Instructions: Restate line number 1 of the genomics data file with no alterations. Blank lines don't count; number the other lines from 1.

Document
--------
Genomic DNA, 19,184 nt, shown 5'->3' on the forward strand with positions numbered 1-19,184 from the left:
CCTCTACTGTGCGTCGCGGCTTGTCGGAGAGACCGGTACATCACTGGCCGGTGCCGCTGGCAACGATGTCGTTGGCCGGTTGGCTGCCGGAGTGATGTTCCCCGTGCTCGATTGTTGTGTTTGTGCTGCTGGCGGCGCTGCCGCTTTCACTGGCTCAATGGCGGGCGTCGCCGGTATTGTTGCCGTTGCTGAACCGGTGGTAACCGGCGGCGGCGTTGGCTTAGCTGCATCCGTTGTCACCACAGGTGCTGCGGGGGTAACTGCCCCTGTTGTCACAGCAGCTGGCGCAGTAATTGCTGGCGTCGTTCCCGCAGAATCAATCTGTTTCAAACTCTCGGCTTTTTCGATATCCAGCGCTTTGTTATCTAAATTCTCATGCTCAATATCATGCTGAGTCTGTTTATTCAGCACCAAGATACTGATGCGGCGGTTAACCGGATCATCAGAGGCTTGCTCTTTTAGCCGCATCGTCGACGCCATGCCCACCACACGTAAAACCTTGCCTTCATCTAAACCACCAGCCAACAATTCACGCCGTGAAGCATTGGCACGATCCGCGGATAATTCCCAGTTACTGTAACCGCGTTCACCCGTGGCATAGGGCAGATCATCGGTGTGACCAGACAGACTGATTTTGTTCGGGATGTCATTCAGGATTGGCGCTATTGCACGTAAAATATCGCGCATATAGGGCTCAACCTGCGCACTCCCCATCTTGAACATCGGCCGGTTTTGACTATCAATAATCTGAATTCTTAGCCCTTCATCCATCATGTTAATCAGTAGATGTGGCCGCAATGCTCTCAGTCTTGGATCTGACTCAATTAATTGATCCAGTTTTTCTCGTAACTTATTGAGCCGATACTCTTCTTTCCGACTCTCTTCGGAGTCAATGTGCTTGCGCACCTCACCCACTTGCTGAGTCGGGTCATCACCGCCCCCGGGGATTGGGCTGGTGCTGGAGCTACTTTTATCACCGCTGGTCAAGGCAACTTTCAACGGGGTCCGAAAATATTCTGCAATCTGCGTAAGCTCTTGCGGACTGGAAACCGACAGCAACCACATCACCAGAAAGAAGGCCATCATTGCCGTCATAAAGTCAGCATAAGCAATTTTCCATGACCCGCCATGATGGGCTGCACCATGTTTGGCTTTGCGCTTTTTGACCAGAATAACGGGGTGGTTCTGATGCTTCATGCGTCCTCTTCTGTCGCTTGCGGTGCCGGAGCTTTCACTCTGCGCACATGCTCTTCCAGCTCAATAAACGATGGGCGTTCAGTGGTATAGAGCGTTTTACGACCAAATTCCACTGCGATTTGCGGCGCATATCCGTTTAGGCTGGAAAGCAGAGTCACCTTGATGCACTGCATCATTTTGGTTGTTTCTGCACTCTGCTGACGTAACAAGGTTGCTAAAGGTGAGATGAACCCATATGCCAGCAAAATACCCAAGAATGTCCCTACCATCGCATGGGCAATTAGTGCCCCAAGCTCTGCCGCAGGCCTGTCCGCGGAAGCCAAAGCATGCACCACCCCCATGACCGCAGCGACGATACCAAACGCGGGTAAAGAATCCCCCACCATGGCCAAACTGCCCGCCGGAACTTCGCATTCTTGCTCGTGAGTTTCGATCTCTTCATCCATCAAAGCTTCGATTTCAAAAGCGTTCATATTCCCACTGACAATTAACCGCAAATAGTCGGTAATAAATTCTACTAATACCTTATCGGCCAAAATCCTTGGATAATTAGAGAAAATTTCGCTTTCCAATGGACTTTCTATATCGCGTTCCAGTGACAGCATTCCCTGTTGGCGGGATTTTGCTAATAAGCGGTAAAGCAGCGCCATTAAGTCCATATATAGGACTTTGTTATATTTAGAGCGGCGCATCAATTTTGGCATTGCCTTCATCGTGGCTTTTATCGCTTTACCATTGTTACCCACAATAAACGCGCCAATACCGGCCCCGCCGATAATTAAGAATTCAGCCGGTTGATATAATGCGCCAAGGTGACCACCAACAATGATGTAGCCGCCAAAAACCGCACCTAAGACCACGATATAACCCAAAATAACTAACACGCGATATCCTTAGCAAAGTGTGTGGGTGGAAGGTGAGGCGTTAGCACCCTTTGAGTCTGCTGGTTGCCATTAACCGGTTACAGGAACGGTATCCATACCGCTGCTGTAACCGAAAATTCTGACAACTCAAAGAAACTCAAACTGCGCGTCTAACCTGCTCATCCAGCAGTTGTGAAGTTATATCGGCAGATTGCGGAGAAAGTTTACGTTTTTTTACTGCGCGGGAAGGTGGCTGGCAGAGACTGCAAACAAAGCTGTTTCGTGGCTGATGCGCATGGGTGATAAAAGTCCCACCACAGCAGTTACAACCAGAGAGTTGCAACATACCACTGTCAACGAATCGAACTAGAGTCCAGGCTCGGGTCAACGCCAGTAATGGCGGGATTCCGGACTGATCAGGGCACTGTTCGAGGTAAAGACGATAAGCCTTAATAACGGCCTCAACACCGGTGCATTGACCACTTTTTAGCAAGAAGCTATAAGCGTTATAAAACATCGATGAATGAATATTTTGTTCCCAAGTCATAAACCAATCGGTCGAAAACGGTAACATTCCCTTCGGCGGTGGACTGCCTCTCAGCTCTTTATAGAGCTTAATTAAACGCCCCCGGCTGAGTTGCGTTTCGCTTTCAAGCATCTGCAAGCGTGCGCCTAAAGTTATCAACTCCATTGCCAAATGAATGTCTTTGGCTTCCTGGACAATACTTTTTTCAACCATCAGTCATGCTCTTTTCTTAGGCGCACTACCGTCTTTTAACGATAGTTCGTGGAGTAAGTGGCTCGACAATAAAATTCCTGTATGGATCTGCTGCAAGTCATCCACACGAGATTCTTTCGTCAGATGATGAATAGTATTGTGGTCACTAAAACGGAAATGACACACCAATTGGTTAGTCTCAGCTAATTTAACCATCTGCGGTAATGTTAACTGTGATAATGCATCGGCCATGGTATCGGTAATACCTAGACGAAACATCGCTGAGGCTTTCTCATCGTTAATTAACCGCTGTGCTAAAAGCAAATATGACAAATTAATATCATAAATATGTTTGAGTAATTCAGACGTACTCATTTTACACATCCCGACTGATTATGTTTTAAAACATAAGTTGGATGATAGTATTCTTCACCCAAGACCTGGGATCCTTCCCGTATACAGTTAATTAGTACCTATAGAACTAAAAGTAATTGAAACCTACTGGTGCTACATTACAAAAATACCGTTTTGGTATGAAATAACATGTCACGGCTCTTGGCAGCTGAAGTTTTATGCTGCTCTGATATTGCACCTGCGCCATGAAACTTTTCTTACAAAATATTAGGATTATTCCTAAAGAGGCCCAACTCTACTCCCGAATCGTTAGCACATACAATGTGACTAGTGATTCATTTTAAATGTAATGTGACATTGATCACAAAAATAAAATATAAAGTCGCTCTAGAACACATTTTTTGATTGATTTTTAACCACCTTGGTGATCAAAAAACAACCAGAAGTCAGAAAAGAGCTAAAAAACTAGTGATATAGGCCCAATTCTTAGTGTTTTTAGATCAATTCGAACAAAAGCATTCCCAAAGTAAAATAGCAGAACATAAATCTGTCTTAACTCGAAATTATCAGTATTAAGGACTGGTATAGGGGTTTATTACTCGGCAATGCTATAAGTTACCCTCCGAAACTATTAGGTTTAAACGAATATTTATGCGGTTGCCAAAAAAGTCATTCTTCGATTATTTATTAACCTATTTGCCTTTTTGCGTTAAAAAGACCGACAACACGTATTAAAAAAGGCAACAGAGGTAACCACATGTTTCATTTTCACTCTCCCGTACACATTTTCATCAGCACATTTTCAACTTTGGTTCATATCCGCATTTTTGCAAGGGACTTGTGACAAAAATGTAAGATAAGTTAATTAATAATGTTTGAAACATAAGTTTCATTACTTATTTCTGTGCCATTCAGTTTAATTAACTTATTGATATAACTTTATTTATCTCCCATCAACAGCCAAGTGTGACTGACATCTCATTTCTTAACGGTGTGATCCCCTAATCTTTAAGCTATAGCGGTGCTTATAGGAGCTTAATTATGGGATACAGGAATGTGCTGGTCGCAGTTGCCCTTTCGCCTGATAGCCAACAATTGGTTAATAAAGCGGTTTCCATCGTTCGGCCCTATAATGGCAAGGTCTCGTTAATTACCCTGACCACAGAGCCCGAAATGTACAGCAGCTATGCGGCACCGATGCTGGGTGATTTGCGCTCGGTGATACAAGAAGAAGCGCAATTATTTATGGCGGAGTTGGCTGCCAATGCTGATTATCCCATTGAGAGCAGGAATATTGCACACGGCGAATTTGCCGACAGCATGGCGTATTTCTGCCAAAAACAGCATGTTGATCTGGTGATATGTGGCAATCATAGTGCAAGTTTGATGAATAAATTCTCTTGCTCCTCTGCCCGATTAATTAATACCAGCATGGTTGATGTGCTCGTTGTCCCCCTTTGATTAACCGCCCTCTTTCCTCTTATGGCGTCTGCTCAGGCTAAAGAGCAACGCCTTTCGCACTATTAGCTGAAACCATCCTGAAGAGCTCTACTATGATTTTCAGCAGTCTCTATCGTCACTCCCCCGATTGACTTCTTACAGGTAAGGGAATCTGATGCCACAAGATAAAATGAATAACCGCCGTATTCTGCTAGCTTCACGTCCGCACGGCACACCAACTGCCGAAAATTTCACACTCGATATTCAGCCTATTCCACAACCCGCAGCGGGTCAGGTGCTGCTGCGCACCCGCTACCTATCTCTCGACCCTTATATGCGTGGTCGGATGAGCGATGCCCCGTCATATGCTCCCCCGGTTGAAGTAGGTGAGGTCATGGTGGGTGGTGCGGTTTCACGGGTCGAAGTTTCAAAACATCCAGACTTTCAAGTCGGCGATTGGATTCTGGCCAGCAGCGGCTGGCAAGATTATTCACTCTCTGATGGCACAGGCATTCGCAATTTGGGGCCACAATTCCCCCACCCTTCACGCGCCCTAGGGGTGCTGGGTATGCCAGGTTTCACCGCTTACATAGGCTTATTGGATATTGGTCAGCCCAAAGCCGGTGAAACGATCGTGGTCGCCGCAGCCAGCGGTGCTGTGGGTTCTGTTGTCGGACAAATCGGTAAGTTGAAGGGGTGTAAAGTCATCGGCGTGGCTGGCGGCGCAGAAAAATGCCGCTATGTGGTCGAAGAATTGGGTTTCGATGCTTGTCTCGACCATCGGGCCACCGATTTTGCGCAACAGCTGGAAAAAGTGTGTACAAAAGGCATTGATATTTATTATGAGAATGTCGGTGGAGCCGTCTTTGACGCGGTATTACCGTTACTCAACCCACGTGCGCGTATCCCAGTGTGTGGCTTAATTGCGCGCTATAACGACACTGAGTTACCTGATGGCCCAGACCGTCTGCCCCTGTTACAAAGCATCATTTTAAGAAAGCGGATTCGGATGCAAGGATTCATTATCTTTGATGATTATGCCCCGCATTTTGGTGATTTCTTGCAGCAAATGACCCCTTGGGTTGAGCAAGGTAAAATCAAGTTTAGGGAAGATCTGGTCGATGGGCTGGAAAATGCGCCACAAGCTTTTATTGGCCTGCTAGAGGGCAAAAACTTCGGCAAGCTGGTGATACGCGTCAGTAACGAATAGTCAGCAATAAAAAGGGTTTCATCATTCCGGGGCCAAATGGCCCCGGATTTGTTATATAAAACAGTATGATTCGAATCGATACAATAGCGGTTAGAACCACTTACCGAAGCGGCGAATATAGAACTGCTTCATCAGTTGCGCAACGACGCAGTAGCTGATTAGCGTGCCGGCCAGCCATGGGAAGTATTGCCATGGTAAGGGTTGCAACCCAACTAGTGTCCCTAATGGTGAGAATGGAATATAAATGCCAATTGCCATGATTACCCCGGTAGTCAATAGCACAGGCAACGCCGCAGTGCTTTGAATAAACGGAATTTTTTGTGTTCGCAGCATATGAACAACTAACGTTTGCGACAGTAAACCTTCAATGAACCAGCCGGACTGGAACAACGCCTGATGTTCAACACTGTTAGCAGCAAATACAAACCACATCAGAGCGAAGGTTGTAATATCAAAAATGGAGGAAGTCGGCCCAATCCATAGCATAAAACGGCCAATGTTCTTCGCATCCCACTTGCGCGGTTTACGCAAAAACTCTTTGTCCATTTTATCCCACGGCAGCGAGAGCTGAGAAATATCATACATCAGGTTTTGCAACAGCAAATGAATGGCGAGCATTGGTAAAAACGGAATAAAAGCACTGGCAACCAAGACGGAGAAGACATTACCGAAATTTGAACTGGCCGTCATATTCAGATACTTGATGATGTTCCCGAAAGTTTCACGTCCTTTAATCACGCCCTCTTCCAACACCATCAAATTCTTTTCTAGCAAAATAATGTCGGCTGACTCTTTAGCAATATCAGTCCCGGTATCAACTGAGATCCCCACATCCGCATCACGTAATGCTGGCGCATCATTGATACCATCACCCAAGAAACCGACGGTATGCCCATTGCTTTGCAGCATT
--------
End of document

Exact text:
Genomic DNA, 19,184 nt, shown 5'->3' on the forward strand with positions numbered 1-19,184 from the left: